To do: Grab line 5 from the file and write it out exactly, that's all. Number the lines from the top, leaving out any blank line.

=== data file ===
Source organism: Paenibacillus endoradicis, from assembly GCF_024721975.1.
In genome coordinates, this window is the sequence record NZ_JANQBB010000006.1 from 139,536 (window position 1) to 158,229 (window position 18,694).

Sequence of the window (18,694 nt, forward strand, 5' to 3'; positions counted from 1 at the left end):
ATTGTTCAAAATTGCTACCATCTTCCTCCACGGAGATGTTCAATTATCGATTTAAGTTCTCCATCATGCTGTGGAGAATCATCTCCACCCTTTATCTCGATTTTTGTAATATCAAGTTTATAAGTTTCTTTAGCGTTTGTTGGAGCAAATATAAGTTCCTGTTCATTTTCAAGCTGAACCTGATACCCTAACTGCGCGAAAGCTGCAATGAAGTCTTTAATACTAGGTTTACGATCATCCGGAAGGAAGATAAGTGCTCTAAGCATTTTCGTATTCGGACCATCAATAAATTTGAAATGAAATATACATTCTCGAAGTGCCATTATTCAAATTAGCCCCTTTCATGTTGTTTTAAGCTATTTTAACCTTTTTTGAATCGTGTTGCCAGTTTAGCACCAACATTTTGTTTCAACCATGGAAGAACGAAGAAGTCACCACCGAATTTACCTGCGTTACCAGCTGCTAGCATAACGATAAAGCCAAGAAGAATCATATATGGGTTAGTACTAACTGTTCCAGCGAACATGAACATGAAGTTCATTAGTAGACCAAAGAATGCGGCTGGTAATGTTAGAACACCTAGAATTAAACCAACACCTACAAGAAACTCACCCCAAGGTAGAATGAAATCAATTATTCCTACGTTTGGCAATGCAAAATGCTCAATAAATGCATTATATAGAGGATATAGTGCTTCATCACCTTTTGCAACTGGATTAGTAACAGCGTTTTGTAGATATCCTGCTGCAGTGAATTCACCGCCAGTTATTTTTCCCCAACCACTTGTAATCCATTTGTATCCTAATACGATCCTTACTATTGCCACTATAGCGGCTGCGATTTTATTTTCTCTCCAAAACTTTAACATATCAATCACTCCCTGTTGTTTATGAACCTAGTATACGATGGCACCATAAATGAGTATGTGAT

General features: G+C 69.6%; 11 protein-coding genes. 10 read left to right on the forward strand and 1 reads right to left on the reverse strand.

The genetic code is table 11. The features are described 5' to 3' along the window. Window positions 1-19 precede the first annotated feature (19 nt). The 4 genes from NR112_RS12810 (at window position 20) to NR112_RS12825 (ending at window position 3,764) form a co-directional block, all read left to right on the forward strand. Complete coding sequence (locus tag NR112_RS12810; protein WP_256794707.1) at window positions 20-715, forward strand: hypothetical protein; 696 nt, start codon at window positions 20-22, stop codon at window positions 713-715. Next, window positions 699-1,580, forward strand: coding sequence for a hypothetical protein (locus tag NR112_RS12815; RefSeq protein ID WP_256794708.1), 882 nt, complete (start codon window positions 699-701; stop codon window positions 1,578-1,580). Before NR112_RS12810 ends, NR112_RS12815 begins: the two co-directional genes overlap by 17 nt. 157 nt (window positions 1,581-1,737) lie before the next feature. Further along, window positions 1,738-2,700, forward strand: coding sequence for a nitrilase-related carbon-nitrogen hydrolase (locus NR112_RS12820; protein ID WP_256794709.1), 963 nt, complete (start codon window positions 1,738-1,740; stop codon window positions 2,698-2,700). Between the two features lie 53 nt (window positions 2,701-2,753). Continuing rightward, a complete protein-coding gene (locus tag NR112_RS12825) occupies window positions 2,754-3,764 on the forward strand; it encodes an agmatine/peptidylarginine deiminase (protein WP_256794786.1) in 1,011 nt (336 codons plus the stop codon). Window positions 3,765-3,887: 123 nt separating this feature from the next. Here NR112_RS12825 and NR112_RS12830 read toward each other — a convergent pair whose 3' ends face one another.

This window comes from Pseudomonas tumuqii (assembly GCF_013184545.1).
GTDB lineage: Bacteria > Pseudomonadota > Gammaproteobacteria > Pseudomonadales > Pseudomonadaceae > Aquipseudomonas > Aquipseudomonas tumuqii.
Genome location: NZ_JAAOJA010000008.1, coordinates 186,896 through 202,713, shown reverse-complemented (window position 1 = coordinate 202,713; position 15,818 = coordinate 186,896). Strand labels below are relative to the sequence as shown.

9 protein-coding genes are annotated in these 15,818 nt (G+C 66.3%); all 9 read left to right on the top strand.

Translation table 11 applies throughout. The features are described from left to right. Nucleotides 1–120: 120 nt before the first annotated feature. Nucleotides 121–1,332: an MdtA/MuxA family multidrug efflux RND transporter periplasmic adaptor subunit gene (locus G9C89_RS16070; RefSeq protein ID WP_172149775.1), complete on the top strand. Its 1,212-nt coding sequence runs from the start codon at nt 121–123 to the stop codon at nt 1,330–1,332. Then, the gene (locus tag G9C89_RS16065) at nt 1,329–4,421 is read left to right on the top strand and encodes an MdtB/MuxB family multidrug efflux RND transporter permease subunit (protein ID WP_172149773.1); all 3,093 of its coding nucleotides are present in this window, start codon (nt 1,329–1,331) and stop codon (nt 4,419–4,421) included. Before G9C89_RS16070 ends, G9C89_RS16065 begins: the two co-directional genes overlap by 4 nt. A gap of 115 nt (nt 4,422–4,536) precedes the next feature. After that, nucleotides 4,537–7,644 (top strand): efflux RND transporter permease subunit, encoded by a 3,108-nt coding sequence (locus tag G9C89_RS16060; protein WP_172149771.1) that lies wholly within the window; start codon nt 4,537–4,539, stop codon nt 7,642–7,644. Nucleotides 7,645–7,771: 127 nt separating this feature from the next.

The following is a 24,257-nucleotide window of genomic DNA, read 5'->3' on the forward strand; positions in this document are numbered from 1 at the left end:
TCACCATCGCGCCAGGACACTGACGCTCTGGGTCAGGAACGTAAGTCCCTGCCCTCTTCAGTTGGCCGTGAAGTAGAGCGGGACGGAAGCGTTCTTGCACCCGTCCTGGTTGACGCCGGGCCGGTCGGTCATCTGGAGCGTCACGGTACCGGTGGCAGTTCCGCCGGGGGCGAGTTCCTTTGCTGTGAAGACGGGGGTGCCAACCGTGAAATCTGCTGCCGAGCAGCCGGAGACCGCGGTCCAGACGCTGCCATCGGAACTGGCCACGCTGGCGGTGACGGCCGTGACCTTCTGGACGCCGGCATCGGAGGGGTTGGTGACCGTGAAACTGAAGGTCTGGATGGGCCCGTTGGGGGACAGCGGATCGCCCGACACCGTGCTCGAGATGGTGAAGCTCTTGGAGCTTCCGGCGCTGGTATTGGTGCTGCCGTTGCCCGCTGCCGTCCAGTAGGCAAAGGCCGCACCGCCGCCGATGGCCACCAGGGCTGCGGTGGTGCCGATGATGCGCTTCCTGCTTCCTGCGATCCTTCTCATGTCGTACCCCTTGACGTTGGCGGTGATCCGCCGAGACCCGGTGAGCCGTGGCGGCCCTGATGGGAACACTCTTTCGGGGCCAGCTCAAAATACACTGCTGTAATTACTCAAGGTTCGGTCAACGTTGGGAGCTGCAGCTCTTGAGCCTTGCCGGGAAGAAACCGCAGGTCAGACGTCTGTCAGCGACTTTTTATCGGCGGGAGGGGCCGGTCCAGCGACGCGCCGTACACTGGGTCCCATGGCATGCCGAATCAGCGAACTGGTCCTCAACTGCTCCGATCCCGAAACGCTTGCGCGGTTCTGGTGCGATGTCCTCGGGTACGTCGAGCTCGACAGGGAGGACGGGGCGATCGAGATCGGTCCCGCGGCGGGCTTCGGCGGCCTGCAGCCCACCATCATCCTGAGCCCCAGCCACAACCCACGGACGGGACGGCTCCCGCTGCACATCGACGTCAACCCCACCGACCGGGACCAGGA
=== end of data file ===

General features: G+C 69.6%; 11 protein-coding genes. 10 read left to right on the forward strand and 1 reads right to left on the reverse strand.